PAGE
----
Cool, wet walk still pleasant
The temperature last Tuesday was about 40 degrees with dense fog as I left for our walk. My wife would say that it was a “two utility pole day,” as one cannot see more than two utility poles ahead at a time. Ten adventurers met and we hiked around Lake LaGrange. The fog began to condense to a gentle rain as we were finishing. We had our headlamps but did not need them. The walk was pleasant, but uneventful.
After the walk I replaced my dripping rain jacket with a dry one for the trip home. The fog had nearly disappeared. As I approached home the there was no rain but still mist in the air and the fog reappeared thicker than ever.
Short Wednesday hike, by Ellen Davis:
It was a moist and foggy morning with visibility about 200 feet, according to a local weather report. Under the circumstances, the wide Nordic Trails offered the best footing and the least amount of dripping undergrowth overhanging the trails. It was a unanimous decision.
With Jake in the lead, we set off counterclockwise on the White Trail – the reverse of the normal direction of travel – to experience this familiar hike from a new perspective. Our group today included three hikers who normally participated in the long hike; their presence and the fog-limited visibility encouraged even more conversation than usual.
The conversation continued over lunch at the La Grange General Store, as those involved in trail-building around the state with the Ice Age Trail Alliance Mobile Skills Crew shared stories of their adventures and victories over rocks and swamps and almost-vertical slopes. The rest of us were happy to sit with our soup or coffee and listen – perhaps to be inspired to join in these activities in the future.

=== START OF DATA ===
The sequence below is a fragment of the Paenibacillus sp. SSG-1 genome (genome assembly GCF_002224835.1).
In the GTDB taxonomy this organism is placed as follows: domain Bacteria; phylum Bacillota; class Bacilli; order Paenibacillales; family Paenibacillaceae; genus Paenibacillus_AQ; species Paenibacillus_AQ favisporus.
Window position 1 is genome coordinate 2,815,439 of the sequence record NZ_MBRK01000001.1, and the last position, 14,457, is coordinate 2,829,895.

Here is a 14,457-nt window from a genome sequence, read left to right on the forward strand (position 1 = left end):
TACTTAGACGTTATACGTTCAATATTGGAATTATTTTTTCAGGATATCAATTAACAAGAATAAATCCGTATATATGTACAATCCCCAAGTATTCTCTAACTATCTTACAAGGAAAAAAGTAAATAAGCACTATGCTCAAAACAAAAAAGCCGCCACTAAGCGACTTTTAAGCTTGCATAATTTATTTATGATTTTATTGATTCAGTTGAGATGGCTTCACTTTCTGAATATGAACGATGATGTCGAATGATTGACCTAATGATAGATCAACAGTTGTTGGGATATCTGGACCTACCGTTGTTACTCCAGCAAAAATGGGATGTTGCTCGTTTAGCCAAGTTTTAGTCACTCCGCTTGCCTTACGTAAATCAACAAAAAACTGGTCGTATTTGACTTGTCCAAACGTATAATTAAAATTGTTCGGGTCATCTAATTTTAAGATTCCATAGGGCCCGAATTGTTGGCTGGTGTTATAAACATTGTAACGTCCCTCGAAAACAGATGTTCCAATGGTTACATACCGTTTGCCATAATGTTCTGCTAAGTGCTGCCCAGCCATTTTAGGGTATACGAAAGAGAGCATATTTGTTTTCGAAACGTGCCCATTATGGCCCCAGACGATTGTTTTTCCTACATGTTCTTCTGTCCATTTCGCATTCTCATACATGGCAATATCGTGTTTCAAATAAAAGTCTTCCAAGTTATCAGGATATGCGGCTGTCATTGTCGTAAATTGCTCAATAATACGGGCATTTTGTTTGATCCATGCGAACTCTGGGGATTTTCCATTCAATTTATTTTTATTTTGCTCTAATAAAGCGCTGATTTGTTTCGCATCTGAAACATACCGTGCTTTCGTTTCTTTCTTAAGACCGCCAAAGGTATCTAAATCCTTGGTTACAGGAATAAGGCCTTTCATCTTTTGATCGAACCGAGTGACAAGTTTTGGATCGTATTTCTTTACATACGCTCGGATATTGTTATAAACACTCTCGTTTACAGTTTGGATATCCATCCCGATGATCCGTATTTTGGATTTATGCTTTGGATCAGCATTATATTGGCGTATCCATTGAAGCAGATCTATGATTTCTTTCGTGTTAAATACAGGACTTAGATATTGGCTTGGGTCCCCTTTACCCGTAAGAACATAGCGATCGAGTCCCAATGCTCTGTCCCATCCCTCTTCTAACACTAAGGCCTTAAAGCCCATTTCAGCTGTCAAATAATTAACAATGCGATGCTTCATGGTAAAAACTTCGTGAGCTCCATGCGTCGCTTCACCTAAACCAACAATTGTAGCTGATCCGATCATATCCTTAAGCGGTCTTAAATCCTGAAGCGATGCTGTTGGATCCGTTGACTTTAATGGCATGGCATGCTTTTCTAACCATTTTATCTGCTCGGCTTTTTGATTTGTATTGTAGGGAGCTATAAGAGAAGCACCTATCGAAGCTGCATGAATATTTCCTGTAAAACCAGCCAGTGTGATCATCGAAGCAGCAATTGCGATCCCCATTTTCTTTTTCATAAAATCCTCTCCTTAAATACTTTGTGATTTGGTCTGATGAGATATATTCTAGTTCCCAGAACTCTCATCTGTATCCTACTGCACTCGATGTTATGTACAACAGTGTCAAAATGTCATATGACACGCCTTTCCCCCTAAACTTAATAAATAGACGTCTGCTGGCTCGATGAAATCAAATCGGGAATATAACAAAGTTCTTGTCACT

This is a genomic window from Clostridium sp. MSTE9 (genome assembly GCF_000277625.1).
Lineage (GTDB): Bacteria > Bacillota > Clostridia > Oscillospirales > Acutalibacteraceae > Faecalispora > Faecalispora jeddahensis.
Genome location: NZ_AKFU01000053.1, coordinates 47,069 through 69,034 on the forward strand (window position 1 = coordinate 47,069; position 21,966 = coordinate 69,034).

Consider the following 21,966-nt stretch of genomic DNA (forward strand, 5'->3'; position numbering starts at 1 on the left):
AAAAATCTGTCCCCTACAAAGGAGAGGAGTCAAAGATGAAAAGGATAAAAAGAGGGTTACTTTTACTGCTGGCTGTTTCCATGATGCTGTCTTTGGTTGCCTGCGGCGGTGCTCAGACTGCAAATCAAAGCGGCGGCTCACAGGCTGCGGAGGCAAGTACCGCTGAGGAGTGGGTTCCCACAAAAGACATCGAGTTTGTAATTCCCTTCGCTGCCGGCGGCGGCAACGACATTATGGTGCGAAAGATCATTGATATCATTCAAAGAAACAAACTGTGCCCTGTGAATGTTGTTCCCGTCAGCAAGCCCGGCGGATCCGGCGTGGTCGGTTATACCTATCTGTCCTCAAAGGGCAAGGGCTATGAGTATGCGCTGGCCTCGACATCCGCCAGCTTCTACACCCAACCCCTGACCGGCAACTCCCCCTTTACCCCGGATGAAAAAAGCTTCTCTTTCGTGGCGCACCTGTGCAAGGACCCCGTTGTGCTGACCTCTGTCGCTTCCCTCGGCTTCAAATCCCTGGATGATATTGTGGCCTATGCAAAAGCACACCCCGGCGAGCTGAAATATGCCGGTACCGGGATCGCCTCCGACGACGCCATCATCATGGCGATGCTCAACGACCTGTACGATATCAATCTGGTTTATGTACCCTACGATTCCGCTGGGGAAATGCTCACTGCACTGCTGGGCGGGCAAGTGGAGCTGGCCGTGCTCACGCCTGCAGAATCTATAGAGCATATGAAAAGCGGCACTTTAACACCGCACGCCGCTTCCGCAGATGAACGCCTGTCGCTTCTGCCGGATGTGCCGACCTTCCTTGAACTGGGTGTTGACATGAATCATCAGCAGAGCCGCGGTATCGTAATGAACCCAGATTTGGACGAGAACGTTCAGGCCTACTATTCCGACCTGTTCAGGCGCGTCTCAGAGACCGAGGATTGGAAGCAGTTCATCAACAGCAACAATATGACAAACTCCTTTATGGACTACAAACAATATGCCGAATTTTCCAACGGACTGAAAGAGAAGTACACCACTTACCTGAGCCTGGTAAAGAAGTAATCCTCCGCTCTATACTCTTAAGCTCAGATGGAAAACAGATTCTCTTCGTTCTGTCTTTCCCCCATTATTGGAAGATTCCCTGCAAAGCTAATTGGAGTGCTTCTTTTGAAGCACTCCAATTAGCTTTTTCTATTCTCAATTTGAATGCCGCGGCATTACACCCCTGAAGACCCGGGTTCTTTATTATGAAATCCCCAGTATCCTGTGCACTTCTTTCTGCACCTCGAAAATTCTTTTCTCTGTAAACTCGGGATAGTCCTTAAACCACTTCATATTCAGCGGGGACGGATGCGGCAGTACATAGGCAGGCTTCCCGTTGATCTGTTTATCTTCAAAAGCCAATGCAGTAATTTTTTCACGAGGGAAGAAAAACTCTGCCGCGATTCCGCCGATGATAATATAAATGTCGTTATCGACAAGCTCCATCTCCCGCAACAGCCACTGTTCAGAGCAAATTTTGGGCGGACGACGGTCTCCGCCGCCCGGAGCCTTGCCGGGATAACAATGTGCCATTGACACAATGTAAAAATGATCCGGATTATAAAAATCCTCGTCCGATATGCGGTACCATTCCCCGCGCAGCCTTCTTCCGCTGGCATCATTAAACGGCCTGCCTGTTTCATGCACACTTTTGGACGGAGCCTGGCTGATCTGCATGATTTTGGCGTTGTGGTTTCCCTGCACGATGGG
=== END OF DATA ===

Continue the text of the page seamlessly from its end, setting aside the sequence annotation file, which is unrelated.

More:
Long Wednesday hike, by Russ:
Five of us and a friendly canine carpooled to Lapham Peak for a hike on the ski trails. There we were met by six more hikers who drove directly there rather than carpooling.
The trails were muddier than I had thought that they would be because the ground had not thawed out completely leaving the thawed surface greasy, but there was grass and leaves on the sides which helped with traction on the hills.
During the first part of our hike we found a couple volunteers burning some of the brush piles we had seen the week before.
After stopping for a rest stop at the Homestead we took the paved accessible trail back to the Ice Age Trail on which we returned to the Evergreen Grove trailhead where we had started the adventure. We had thought that this would be a good choice because after 120+ steps to the summit it is downhill all the way to our starting point. Wrong thinking! It was downhill, but difficult walking. The trail was extremely muddy and slick because the ground was frozen with the surface couple inches thawed and nowhere for the moisture to go.
As we approached the large kettle pond near the lodge there were more new brush piles near the Ice Age Trail waiting to be burned at a later date.
We did make it back with no casualties although one in our group slipped but had only a muddy pant leg to show for it.
On our way back there was a stop at the Sunny Side Up restaurant for great Mexican food and another stop at the forest headquarters to purchase park stickers and trail passes for 2014. Peg Oettinger who had met us at Lapham Peak had noticed that the ranger station was open on the way out and purchased her park sticker there before having lunch with us. The station was closed when we arrived in the morning.